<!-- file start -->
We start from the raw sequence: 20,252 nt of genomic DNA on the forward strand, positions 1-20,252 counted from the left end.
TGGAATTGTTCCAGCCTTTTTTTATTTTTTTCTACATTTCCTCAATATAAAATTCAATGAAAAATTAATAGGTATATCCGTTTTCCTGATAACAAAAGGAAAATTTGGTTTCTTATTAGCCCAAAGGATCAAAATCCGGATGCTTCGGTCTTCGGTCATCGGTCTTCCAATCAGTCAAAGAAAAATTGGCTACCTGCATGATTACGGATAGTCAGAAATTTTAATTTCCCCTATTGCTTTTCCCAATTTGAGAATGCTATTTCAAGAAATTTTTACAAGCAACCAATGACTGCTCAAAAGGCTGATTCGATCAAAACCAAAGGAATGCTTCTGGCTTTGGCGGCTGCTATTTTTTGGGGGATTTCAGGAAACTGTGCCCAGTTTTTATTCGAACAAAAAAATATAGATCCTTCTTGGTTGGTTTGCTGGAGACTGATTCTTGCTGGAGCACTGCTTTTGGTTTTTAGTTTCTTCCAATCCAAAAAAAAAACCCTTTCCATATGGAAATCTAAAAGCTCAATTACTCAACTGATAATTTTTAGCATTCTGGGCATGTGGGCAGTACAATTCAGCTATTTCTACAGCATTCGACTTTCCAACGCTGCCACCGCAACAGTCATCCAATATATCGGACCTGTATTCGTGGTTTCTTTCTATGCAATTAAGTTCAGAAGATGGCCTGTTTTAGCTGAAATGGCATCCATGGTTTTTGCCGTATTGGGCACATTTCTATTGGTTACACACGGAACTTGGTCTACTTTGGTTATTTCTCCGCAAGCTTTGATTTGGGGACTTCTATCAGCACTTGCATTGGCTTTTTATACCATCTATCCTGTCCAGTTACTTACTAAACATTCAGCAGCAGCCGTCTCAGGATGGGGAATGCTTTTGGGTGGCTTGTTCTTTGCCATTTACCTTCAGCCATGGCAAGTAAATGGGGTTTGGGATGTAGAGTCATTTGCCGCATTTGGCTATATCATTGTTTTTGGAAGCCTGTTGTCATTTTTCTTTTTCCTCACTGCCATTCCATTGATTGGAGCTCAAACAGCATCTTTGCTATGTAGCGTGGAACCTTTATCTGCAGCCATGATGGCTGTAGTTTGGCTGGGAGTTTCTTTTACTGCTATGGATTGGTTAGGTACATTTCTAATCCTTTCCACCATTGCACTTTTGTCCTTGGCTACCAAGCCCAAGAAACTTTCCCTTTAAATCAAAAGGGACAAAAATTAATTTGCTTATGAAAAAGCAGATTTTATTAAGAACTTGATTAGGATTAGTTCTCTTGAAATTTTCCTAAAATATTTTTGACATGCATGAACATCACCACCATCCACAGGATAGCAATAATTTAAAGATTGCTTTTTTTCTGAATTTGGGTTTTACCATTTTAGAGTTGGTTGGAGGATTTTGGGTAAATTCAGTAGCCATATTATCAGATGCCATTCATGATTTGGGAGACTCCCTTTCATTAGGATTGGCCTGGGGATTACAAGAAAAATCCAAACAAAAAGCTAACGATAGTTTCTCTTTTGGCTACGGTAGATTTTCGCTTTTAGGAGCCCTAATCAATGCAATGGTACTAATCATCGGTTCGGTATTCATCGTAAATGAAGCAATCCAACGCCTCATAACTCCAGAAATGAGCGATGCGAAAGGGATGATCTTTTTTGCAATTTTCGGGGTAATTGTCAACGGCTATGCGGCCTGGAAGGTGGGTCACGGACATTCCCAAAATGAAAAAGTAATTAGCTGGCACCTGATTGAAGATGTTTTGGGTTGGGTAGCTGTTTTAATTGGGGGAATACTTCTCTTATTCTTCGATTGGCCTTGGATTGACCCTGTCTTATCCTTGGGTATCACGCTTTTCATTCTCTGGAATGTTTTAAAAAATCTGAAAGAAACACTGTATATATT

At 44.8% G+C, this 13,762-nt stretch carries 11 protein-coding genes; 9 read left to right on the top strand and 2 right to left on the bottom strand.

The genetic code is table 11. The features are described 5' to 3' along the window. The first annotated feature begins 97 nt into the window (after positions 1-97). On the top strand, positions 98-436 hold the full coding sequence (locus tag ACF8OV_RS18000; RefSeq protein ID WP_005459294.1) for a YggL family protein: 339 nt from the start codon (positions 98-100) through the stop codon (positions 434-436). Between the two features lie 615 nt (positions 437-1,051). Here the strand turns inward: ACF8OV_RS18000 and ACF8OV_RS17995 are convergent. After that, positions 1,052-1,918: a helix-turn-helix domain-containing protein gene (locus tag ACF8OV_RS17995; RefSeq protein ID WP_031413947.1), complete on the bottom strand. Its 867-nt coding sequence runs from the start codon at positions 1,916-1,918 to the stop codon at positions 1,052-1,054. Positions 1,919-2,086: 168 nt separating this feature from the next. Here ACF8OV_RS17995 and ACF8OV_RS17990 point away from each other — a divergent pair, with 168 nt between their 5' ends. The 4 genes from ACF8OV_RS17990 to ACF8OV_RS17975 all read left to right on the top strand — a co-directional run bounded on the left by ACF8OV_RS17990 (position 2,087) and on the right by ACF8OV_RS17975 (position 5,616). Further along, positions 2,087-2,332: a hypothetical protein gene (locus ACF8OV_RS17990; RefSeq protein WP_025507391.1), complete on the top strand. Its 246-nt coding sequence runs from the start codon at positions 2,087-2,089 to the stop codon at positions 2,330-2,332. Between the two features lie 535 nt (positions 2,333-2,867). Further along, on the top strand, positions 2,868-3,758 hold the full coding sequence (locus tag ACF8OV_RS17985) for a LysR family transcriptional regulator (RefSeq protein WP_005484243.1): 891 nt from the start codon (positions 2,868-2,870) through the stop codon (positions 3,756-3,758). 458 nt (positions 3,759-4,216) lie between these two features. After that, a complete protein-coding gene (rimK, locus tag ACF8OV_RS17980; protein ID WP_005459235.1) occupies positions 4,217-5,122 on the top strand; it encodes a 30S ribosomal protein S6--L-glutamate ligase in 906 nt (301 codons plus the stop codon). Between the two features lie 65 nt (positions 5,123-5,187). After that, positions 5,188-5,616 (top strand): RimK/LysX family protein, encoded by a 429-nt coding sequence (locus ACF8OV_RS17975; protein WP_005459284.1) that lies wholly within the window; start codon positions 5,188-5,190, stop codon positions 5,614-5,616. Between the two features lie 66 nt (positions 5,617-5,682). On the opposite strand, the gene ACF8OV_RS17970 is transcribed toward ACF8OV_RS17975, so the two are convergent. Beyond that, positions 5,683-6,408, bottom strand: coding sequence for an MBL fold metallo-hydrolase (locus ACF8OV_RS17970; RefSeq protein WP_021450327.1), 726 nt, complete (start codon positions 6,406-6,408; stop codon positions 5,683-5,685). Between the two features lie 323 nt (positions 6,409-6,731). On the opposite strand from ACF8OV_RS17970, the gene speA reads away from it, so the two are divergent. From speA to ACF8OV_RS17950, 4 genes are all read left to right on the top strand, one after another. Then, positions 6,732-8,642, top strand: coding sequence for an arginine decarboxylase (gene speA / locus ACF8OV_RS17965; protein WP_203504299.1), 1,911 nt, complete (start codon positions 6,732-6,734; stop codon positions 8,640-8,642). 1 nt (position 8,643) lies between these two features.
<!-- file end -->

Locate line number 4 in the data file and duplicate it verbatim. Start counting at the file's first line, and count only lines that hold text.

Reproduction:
The genetic code is table 11. The features are described 5' to 3' along the window. The first annotated feature begins 97 nt into the window (after positions 1-97). On the top strand, positions 98-436 hold the full coding sequence (locus tag ACF8OV_RS18000; RefSeq protein ID WP_005459294.1) for a YggL family protein: 339 nt from the start codon (positions 98-100) through the stop codon (positions 434-436). Between the two features lie 615 nt (positions 437-1,051). Here the strand turns inward: ACF8OV_RS18000 and ACF8OV_RS17995 are convergent. After that, positions 1,052-1,918: a helix-turn-helix domain-containing protein gene (locus tag ACF8OV_RS17995; RefSeq protein ID WP_031413947.1), complete on the bottom strand. Its 867-nt coding sequence runs from the start codon at positions 1,916-1,918 to the stop codon at positions 1,052-1,054. Positions 1,919-2,086: 168 nt separating this feature from the next. Here ACF8OV_RS17995 and ACF8OV_RS17990 point away from each other — a divergent pair, with 168 nt between their 5' ends. The 4 genes from ACF8OV_RS17990 to ACF8OV_RS17975 all read left to right on the top strand — a co-directional run bounded on the left by ACF8OV_RS17990 (position 2,087) and on the right by ACF8OV_RS17975 (position 5,616). Further along, positions 2,087-2,332: a hypothetical protein gene (locus ACF8OV_RS17990; RefSeq protein WP_025507391.1), complete on the top strand. Its 246-nt coding sequence runs from the start codon at positions 2,087-2,089 to the stop codon at positions 2,330-2,332. Between the two features lie 535 nt (positions 2,333-2,867). Further along, on the top strand, positions 2,868-3,758 hold the full coding sequence (locus tag ACF8OV_RS17985) for a LysR family transcriptional regulator (RefSeq protein WP_005484243.1): 891 nt from the start codon (positions 2,868-2,870) through the stop codon (positions 3,756-3,758). 458 nt (positions 3,759-4,216) lie between these two features. After that, a complete protein-coding gene (rimK, locus tag ACF8OV_RS17980; protein ID WP_005459235.1) occupies positions 4,217-5,122 on the top strand; it encodes a 30S ribosomal protein S6--L-glutamate ligase in 906 nt (301 codons plus the stop codon). Between the two features lie 65 nt (positions 5,123-5,187). After that, positions 5,188-5,616 (top strand): RimK/LysX family protein, encoded by a 429-nt coding sequence (locus ACF8OV_RS17975; protein WP_005459284.1) that lies wholly within the window; start codon positions 5,188-5,190, stop codon positions 5,614-5,616. Between the two features lie 66 nt (positions 5,617-5,682). On the opposite strand, the gene ACF8OV_RS17970 is transcribed toward ACF8OV_RS17975, so the two are convergent. Beyond that, positions 5,683-6,408, bottom strand: coding sequence for an MBL fold metallo-hydrolase (locus ACF8OV_RS17970; RefSeq protein WP_021450327.1), 726 nt, complete (start codon positions 6,406-6,408; stop codon positions 5,683-5,685). Between the two features lie 323 nt (positions 6,409-6,731). On the opposite strand from ACF8OV_RS17970, the gene speA reads away from it, so the two are divergent. From speA to ACF8OV_RS17950, 4 genes are all read left to right on the top strand, one after another. Then, positions 6,732-8,642, top strand: coding sequence for an arginine decarboxylase (gene speA / locus ACF8OV_RS17965; protein WP_203504299.1), 1,911 nt, complete (start codon positions 6,732-6,734; stop codon positions 8,640-8,642). 1 nt (position 8,643) lies between these two features.